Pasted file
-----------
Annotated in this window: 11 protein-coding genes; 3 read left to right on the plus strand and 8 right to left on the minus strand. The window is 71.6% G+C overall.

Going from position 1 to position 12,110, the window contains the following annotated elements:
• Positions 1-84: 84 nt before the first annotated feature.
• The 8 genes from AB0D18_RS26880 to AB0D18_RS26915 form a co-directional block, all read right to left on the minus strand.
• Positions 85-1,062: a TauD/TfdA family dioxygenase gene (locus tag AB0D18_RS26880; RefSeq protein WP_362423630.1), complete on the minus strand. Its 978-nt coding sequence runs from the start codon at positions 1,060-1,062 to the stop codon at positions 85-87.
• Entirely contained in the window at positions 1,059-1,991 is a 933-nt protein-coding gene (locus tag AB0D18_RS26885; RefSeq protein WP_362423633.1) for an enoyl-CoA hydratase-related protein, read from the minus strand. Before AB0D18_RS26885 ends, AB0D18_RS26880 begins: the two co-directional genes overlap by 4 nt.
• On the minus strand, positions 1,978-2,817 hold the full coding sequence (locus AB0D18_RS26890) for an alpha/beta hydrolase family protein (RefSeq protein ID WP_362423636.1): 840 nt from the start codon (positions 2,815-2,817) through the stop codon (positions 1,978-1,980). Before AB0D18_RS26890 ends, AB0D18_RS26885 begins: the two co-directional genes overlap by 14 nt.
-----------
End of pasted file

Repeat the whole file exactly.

Annotated in this window: 11 protein-coding genes; 3 read left to right on the plus strand and 8 right to left on the minus strand. The window is 71.6% G+C overall.

Going from position 1 to position 12,110, the window contains the following annotated elements:
• Positions 1-84: 84 nt before the first annotated feature.
• The 8 genes from AB0D18_RS26880 to AB0D18_RS26915 form a co-directional block, all read right to left on the minus strand.
• Positions 85-1,062: a TauD/TfdA family dioxygenase gene (locus tag AB0D18_RS26880; RefSeq protein WP_362423630.1), complete on the minus strand. Its 978-nt coding sequence runs from the start codon at positions 1,060-1,062 to the stop codon at positions 85-87.
• Entirely contained in the window at positions 1,059-1,991 is a 933-nt protein-coding gene (locus tag AB0D18_RS26885; RefSeq protein WP_362423633.1) for an enoyl-CoA hydratase-related protein, read from the minus strand. Before AB0D18_RS26885 ends, AB0D18_RS26880 begins: the two co-directional genes overlap by 4 nt.
• On the minus strand, positions 1,978-2,817 hold the full coding sequence (locus AB0D18_RS26890) for an alpha/beta hydrolase family protein (RefSeq protein ID WP_362423636.1): 840 nt from the start codon (positions 2,815-2,817) through the stop codon (positions 1,978-1,980). Before AB0D18_RS26890 ends, AB0D18_RS26885 begins: the two co-directional genes overlap by 14 nt.